“Beyond The Sandbar”, 11×14, Acrylic, by Joseph Orr. This painting has been juried into the 1st Spring Best of America SMALL PAINTING Exhibit, Richland Fine Art Gallery, Nashville, TN.
At some point in an artist’s career he/she looks forward to fame and fortune as a possibility, but for most the cold truth begins to be revealed as age comes upon them. At some point fame fades as a goal and the simple privilege of being able to create becomes more valuable. That is when the true artist emerges. Recently I read an article which stated the peak age-to-death, in terms of an artist’s price and reputation peak, is about 70 years. That is the golden age when one is ‘old’ enough to have garnered critical acclaim, but not so ‘old’ that he/she has been forgotten.
If that magic age truly is 70, then I should be nearing the summit of my career. For myself, reaching that milestone is only a state of mind. Consider though, that maybe the study mentioned in the article didn’t review enough facts about the artist, or only studied artists who had “The Emperor’s New Clothes” syndrome, so to speak. The point was made, however, that if an artist is ‘lucky’ enough to reach the age of 90, and beyond, then the age-to-death factor was not a factor.
“Diamond In The Marsh”, 12×16, Acrylic, Private Collection. This painting was sold through the Red Piano Gallery, Hilton Head Island, SC.
Of course prices are usually determined by the interactions between demand, quantity and quality. In the part of the art world I’m familiar with, quality is, as beauty, in the eye of the beholder. In the REAL art world, demand for an artist’s work seems to be influenced by many factors such as critical or popular acceptance, gallery and art museum exhibitions, which collectors or institutions own works by the artist, and, most importantly, what art movement, organizations or colonies the particular artist has started or been a part of.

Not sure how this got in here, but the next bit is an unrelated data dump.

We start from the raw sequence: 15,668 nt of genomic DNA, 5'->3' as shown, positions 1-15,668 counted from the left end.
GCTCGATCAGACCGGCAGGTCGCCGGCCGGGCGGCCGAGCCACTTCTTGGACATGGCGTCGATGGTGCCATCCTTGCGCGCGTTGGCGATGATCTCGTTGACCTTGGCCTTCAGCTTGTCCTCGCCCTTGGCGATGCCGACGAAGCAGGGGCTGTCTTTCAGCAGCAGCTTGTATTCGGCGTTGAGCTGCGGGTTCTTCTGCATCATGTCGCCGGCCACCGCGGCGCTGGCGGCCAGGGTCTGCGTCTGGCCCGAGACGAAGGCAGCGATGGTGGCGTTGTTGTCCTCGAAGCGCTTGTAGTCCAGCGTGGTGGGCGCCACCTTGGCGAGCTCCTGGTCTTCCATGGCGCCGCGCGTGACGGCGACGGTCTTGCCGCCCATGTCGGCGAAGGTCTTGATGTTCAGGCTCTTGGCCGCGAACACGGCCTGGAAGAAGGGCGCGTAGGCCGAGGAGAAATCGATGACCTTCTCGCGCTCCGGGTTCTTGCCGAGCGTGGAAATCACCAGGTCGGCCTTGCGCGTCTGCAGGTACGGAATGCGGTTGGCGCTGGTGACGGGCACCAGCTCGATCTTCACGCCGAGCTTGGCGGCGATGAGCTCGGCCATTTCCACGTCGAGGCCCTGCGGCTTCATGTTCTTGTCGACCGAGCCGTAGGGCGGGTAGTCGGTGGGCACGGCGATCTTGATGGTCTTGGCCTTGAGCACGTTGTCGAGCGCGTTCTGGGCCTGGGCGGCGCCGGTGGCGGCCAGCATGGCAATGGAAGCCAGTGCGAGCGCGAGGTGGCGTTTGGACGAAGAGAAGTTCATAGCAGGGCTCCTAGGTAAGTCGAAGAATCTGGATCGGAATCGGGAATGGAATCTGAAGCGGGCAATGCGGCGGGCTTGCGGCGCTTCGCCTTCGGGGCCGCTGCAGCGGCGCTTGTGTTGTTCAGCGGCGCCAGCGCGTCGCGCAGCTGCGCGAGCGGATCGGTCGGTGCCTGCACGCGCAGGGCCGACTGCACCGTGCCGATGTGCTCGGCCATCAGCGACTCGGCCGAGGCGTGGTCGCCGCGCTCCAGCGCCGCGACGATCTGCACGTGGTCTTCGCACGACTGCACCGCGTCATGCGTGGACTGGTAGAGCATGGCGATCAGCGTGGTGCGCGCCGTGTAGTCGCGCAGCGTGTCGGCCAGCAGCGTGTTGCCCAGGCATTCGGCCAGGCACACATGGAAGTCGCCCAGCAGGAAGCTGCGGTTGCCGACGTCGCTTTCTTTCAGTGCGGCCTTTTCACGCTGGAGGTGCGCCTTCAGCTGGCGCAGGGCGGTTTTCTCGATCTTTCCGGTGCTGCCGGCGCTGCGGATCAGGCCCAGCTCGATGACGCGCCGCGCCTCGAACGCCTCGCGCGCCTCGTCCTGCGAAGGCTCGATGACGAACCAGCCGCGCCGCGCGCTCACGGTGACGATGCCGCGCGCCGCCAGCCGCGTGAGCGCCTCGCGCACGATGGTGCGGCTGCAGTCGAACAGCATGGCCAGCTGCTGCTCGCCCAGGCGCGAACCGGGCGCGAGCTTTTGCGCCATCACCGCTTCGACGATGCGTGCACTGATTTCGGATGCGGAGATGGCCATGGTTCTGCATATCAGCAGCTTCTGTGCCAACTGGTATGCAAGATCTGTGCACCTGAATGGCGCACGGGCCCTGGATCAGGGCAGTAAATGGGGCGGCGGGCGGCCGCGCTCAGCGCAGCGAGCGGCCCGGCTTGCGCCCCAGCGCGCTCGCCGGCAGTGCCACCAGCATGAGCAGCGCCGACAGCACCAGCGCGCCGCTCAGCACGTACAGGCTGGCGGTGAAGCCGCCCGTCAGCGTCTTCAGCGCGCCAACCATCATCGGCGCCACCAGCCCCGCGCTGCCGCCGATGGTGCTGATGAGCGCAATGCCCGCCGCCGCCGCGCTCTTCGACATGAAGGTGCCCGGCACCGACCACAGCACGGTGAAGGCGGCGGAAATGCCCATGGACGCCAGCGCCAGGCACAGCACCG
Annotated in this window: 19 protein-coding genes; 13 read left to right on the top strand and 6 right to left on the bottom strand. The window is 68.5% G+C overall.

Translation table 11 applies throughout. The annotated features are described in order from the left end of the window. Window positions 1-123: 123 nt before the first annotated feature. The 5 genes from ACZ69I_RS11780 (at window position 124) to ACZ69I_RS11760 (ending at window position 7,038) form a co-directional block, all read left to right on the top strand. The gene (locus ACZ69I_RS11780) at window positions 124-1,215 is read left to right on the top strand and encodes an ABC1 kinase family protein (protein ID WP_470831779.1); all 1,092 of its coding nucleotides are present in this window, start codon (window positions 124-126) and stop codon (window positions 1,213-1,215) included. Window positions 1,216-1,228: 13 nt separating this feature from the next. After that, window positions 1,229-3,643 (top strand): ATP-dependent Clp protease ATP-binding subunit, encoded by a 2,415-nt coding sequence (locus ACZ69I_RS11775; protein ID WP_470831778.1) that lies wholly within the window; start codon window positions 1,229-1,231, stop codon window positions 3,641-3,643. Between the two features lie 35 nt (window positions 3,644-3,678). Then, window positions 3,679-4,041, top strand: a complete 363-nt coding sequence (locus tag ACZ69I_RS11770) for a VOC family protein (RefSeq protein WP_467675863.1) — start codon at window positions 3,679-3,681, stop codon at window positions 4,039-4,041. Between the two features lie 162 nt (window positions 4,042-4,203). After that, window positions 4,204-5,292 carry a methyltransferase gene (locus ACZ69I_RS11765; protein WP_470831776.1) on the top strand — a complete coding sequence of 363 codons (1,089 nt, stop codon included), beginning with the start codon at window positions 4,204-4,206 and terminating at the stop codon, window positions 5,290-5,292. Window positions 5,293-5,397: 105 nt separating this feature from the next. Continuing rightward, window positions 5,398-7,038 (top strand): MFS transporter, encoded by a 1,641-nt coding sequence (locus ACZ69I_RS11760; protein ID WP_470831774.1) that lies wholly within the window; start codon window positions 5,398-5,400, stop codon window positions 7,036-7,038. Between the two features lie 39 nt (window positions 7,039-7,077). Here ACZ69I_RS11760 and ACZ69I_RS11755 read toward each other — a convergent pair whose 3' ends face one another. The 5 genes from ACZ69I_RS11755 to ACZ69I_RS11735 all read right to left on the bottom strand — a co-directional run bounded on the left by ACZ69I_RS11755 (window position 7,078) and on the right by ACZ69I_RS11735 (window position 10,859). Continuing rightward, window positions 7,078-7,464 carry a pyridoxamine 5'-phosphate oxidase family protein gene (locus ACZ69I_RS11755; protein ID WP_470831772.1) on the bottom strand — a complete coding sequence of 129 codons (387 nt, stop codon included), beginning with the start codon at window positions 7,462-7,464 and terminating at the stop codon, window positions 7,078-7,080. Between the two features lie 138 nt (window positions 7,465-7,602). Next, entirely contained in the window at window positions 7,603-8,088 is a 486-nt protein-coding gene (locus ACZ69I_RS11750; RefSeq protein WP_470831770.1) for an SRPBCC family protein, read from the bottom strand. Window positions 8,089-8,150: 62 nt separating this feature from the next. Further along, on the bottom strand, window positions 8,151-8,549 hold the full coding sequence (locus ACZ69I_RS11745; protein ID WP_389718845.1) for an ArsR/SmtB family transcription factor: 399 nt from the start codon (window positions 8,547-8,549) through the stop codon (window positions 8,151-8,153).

Everyone knows that an artist who is ‘hot’ today can be cold as ice tomorrow. I offer a study of the venerable Albert Bierstadt’s (1830-1902) life as an example. A giant in the art world, in his time, whose talent and output was as monumental as his subject matter. Bierstadt was one of those rare artists who witnessed sales of his work in the six figure range while he was alive and then experienced its plummet. Sadly, in the end, he was left destitute and bewildered at the specter his life had become.
“Fishing The Delaware”, 9×12, Acrylic, Private Collection. This painting was sold through the Highlands Art Gallery, Lambertville, NJ.
In the halls of the School of Thought there are those who believe that restricting supply of an artist’s work during his/her lifetime, gains merit above over-producing the same image or subject again and again. An artist can be especially tempted if that image is commercially popular, but changing one’s style, subject or approach to painting serves to limit the amount of work in any one period of the artist’s life. Adjustments result, quite naturally, as an artist grows or passes through the process of his/her career. Additionally, and testifying to my own creative desires, artists paint different subjects, and sometimes in different styles because, that is what artists do!
So the bottom line I think, is, if an artist wants to gain the maximum from a career, enjoy the ride and paint the best you can because, in the end, nothing insures against destitution, quality trumps quantity and it is a superb life nonetheless. Keep the mediocre in the closet and let the market have only your very best.
Joseph Orr is one of the Founders of the National Oil & Acrylic Painters’ Society. He is represented by the Castle Gallery, Ft. Wayne, IN; Eisele Fine Art, Cincinnati, OH; the Highlands Art Gallery, Lanbertville, NJ; Kodner Gallery, St. Louis, MO; the Red Piano Gallery, Bluffton, SC; and Joseph Orr’s Studio, Osage Beach, MO. To view more of Joseph’s work, visit his website at www.josephorr.com, and sign up for his newsletter.
This article first appeared in the Orr’s Free Newsletter, April 17, 2018.